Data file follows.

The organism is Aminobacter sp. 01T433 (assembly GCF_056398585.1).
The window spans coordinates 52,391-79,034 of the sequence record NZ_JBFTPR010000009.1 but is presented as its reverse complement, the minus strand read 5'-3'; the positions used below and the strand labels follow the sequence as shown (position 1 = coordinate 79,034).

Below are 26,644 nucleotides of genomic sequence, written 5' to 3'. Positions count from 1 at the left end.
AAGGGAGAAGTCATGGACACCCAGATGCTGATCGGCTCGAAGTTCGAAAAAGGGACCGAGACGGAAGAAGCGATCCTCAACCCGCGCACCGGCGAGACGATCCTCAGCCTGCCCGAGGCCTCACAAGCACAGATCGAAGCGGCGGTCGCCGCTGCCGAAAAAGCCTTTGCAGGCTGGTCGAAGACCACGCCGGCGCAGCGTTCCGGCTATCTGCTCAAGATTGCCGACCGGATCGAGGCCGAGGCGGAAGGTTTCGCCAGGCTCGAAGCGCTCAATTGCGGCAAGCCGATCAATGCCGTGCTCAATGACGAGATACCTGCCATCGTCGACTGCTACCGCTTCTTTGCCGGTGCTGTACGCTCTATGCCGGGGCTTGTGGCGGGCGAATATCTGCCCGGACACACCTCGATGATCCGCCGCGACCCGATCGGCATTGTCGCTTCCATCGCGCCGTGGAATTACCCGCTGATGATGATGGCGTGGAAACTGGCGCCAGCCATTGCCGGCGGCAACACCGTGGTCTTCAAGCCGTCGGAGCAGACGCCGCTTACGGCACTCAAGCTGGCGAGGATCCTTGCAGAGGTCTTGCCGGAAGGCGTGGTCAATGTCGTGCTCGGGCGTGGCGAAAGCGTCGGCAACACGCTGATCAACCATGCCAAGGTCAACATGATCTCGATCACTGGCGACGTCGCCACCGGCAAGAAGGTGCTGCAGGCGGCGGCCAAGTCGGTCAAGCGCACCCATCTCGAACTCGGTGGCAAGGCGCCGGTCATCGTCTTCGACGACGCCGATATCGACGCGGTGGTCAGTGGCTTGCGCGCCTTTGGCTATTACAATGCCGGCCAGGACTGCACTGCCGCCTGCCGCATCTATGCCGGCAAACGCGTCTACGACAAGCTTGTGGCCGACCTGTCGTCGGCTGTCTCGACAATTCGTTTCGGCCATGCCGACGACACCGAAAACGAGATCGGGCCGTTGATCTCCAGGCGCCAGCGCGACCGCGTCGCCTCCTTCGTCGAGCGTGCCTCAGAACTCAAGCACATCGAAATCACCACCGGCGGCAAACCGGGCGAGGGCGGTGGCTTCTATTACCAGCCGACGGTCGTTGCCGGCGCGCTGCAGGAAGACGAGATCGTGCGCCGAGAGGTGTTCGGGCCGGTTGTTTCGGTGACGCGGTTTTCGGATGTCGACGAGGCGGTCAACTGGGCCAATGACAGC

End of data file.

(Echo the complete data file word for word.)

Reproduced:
The organism is Aminobacter sp. 01T433 (assembly GCF_056398585.1).
The window spans coordinates 52,391-79,034 of the sequence record NZ_JBFTPR010000009.1 but is presented as its reverse complement, the minus strand read 5'-3'; the positions used below and the strand labels follow the sequence as shown (position 1 = coordinate 79,034).

Below are 26,644 nucleotides of genomic sequence, written 5' to 3'. Positions count from 1 at the left end.
AAGGGAGAAGTCATGGACACCCAGATGCTGATCGGCTCGAAGTTCGAAAAAGGGACCGAGACGGAAGAAGCGATCCTCAACCCGCGCACCGGCGAGACGATCCTCAGCCTGCCCGAGGCCTCACAAGCACAGATCGAAGCGGCGGTCGCCGCTGCCGAAAAAGCCTTTGCAGGCTGGTCGAAGACCACGCCGGCGCAGCGTTCCGGCTATCTGCTCAAGATTGCCGACCGGATCGAGGCCGAGGCGGAAGGTTTCGCCAGGCTCGAAGCGCTCAATTGCGGCAAGCCGATCAATGCCGTGCTCAATGACGAGATACCTGCCATCGTCGACTGCTACCGCTTCTTTGCCGGTGCTGTACGCTCTATGCCGGGGCTTGTGGCGGGCGAATATCTGCCCGGACACACCTCGATGATCCGCCGCGACCCGATCGGCATTGTCGCTTCCATCGCGCCGTGGAATTACCCGCTGATGATGATGGCGTGGAAACTGGCGCCAGCCATTGCCGGCGGCAACACCGTGGTCTTCAAGCCGTCGGAGCAGACGCCGCTTACGGCACTCAAGCTGGCGAGGATCCTTGCAGAGGTCTTGCCGGAAGGCGTGGTCAATGTCGTGCTCGGGCGTGGCGAAAGCGTCGGCAACACGCTGATCAACCATGCCAAGGTCAACATGATCTCGATCACTGGCGACGTCGCCACCGGCAAGAAGGTGCTGCAGGCGGCGGCCAAGTCGGTCAAGCGCACCCATCTCGAACTCGGTGGCAAGGCGCCGGTCATCGTCTTCGACGACGCCGATATCGACGCGGTGGTCAGTGGCTTGCGCGCCTTTGGCTATTACAATGCCGGCCAGGACTGCACTGCCGCCTGCCGCATCTATGCCGGCAAACGCGTCTACGACAAGCTTGTGGCCGACCTGTCGTCGGCTGTCTCGACAATTCGTTTCGGCCATGCCGACGACACCGAAAACGAGATCGGGCCGTTGATCTCCAGGCGCCAGCGCGACCGCGTCGCCTCCTTCGTCGAGCGTGCCTCAGAACTCAAGCACATCGAAATCACCACCGGCGGCAAACCGGGCGAGGGCGGTGGCTTCTATTACCAGCCGACGGTCGTTGCCGGCGCGCTGCAGGAAGACGAGATCGTGCGCCGAGAGGTGTTCGGGCCGGTTGTTTCGGTGACGCGGTTTTCGGATGTCGACGAGGCGGTCAACTGGGCCAATGACAGC